Openly Gay Republican State Legislator Targeted by Military's Discriminatory Policy

Arizona State Rep. Steve May Faces Possible Discharge From Army

August 26, 1999 Facebook Twitter LinkedIn Blogger Tumblr

(WASHINGTON, DC) – State Rep. Steve May of Arizona – a conservative Republican, a Mormon, a first lieutenant in the U.S. Army Reserve and the only openly gay GOP state legislator in the country – is currently under investigation by the military under its anti-gay policy. Three national public interest organizations today decried the military's action against May and the policy behind it, including the Gay and Lesbian Victory Fund, which helped elect May to public office; the Log Cabin Republicans, the gay GOP organization for which May serves as a national board member; and the Servicemembers Legal Defense Network, which is advising May during the investigation.

"Lieutenant May has a flawless record of military service, and yet he is being targeted for investigation just because he has the character to be honest about who he is," said C. Dixon Osburn, co-executive director of the Servicemembers Legal Defense Network which provides legal help to members of the armed forces harmed by the military's "Don't Ask, Don't Tell, Don't Pursue" policy. "When Lieutenant May was called up for the active Reserve, he was obligated and honored to answer the call. Now he may be penalized for doing his duty."

May won his seat in the Arizona House of Representatives in 1998 with Gay and Lesbian Victory Fund support, and while in the Legislature he has continued to acknowledge his orientation.

"The voters elected Steve May because he embodies the very same leadership qualities of honesty and integrity for which the military may now discharge him," said Brian K. Bond, executive director of the Gay and Lesbian Victory Fund. "One day our armed forces will hold all of our troops strictly and equally to the same high standards of conduct instead of arbitrarily discriminating against exemplary officers like Steve May. It is sad that, while the people of Rep. May's district are willing to treat him based on his job-related merits, the military is not. Voters value honesty – it's a shame that, at least with respect to our gay soldiers, the military doesn't. One day the military's misguided policy of mandatory discrimination will end."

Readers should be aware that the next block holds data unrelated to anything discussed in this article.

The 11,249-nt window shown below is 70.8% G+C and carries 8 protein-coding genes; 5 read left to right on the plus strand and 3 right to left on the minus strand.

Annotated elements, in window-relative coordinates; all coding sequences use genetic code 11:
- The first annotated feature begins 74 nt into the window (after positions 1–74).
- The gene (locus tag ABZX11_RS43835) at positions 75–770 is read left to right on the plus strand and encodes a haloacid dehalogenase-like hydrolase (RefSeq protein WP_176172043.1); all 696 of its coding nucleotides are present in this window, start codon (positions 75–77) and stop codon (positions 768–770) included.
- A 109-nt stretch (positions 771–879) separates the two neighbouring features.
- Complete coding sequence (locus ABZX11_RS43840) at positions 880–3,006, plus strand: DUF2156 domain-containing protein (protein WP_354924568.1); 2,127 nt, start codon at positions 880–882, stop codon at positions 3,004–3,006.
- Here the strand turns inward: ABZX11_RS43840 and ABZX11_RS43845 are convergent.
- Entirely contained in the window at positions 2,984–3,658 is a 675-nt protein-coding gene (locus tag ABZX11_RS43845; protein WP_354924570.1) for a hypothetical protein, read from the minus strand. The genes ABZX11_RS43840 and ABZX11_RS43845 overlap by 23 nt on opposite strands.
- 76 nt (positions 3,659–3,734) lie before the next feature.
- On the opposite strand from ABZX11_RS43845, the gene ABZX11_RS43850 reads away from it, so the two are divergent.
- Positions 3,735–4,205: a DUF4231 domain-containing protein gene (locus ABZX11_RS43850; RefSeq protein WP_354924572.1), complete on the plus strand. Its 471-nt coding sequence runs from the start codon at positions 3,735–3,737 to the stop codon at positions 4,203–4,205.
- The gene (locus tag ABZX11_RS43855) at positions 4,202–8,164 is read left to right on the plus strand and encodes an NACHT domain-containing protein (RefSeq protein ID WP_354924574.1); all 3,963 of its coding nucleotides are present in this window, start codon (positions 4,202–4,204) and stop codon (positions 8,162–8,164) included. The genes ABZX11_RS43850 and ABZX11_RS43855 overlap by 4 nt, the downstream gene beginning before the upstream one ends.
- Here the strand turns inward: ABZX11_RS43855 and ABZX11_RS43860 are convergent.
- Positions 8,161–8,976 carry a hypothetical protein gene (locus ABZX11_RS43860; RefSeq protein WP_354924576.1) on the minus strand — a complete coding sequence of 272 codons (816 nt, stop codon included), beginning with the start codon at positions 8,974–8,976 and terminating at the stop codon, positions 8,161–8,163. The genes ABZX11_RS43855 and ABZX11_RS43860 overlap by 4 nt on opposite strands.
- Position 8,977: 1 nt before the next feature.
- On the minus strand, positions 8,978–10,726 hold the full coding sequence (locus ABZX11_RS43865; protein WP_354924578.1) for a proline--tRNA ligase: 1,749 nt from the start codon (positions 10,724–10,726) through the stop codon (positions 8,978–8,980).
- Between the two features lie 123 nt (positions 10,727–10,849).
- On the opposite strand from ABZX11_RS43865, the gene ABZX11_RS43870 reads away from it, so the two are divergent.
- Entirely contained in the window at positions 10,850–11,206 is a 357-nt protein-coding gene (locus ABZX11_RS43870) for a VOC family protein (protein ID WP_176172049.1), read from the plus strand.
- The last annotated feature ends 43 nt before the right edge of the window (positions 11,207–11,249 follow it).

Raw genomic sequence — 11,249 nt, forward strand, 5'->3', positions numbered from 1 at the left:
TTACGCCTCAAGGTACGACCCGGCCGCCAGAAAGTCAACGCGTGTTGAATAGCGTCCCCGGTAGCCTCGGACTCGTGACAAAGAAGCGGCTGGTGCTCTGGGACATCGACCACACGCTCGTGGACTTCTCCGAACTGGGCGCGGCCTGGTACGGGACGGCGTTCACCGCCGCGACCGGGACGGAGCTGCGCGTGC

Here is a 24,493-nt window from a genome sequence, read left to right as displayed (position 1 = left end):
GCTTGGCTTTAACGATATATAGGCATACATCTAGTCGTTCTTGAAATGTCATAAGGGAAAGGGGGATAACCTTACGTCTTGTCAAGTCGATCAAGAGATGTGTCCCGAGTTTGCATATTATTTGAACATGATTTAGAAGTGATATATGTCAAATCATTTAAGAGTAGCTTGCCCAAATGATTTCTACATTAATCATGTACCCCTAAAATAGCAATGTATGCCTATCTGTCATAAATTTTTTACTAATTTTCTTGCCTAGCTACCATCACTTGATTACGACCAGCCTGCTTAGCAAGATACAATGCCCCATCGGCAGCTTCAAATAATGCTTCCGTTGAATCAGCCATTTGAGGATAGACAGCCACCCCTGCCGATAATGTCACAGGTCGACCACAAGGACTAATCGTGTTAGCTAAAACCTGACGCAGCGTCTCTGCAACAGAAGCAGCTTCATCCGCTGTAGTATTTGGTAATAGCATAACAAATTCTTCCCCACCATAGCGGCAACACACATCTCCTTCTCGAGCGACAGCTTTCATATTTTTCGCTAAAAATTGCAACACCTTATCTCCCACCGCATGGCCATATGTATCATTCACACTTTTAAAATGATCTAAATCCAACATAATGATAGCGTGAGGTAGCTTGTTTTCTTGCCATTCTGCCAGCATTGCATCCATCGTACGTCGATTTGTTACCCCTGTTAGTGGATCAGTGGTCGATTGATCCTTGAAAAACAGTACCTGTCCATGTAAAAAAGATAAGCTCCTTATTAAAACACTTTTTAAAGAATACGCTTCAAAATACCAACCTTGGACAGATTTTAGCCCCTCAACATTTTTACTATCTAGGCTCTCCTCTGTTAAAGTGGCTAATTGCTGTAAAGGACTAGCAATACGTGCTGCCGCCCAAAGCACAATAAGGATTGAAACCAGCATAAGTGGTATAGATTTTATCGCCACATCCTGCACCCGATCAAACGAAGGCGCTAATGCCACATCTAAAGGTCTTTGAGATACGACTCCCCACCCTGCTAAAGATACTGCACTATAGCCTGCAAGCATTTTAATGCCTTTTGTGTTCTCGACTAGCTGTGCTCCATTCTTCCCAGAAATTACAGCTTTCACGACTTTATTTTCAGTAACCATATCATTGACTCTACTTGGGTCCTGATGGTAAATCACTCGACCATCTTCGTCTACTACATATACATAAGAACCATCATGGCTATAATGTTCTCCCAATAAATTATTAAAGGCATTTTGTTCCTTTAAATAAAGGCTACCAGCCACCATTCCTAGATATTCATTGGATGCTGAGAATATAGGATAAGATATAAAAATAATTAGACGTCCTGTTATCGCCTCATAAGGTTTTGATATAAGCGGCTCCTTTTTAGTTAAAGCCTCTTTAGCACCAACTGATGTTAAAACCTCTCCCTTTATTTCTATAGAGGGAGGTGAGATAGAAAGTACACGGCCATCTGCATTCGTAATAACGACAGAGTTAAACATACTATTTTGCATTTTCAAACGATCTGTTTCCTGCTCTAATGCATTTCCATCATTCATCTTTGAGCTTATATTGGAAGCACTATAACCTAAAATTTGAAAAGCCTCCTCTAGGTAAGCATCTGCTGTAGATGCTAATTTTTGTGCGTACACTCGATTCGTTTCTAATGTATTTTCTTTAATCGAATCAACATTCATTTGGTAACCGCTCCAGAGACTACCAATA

May had joined the Army ROTC while in college and then served on active duty for two years before being assigned to the Inactive Ready Reserve. In February 1999, May received orders to report to the Active Reserve when the recent crisis arose in Kosovo. After May obeyed those orders, the military began looking more closely at his public statements as a legislator and opened an investigation of May under the discriminatory "Don't Ask, Don't Tell, Don't Pursue" policy.

"What is happening to Steve clearly shows how absurd this policy is," said Rich Tafel, executive director of the Log Cabin Republicans. "Clearly, the next president of the United States will have to address 'Don't Ask, Don't Tell.' There is no justification for kicking out an exemplary public servant like Steve May."

The Gay and Lesbian Victory Fund is the only national organization whose sole mission is to increase the number of outstanding openly gay and lesbian public officials. As the nation's 14th largest nonconnected political action committee, the Victory Fund has generated more than $2 million for qualified openly gay and lesbian candidates at all levels of government.

Log Cabin Republicans is the nation's largest gay Republican organization, with state and local chapters nationwide, a federal political action committee and a national office headquartered in Washington.

Servicemembers Legal Defense Network is the only national legal aid and watchdog organization that assists men and women in the military on a daily basis who face witch hunts, hate crimes, harassment and discharge under "Don't Ask, Don't Tell, Don't Pursue." In five years, SLDN has directly assisted more than 1800 military members.